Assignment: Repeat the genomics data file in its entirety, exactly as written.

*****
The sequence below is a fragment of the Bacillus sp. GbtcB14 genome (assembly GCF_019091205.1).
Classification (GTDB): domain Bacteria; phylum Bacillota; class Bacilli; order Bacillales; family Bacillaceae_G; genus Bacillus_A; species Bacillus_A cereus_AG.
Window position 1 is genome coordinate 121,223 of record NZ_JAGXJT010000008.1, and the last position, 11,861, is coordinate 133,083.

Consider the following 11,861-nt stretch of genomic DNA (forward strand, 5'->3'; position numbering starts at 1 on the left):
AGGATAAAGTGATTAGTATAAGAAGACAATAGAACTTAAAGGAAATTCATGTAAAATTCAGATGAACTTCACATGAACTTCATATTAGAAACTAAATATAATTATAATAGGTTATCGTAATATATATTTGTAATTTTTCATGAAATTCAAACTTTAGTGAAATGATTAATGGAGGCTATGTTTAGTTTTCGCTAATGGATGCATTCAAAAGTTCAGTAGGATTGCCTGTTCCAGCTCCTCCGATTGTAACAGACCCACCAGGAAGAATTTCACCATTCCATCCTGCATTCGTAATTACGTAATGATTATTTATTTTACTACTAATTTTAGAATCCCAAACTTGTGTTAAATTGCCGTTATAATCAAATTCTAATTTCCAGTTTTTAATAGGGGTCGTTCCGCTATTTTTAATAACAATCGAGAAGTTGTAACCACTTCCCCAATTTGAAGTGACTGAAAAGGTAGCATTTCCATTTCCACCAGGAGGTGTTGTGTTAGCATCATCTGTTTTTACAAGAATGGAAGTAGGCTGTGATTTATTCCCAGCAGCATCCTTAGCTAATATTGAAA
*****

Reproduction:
The sequence below is a fragment of the Bacillus sp. GbtcB14 genome (assembly GCF_019091205.1).
Classification (GTDB): domain Bacteria; phylum Bacillota; class Bacilli; order Bacillales; family Bacillaceae_G; genus Bacillus_A; species Bacillus_A cereus_AG.
Window position 1 is genome coordinate 121,223 of record NZ_JAGXJT010000008.1, and the last position, 11,861, is coordinate 133,083.

Consider the following 11,861-nt stretch of genomic DNA (forward strand, 5'->3'; position numbering starts at 1 on the left):
AGGATAAAGTGATTAGTATAAGAAGACAATAGAACTTAAAGGAAATTCATGTAAAATTCAGATGAACTTCACATGAACTTCATATTAGAAACTAAATATAATTATAATAGGTTATCGTAATATATATTTGTAATTTTTCATGAAATTCAAACTTTAGTGAAATGATTAATGGAGGCTATGTTTAGTTTTCGCTAATGGATGCATTCAAAAGTTCAGTAGGATTGCCTGTTCCAGCTCCTCCGATTGTAACAGACCCACCAGGAAGAATTTCACCATTCCATCCTGCATTCGTAATTACGTAATGATTATTTATTTTACTACTAATTTTAGAATCCCAAACTTGTGTTAAATTGCCGTTATAATCAAATTCTAATTTCCAGTTTTTAATAGGGGTCGTTCCGCTATTTTTAATAACAATCGAGAAGTTGTAACCACTTCCCCAATTTGAAGTGACTGAAAAGGTAGCATTTCCATTTCCACCAGGAGGTGTTGTGTTAGCATCATCTGTTTTTACAAGAATGGAAGTAGGCTGTGATTTATTCCCAGCAGCATCCTTAGCTAATATTGAAA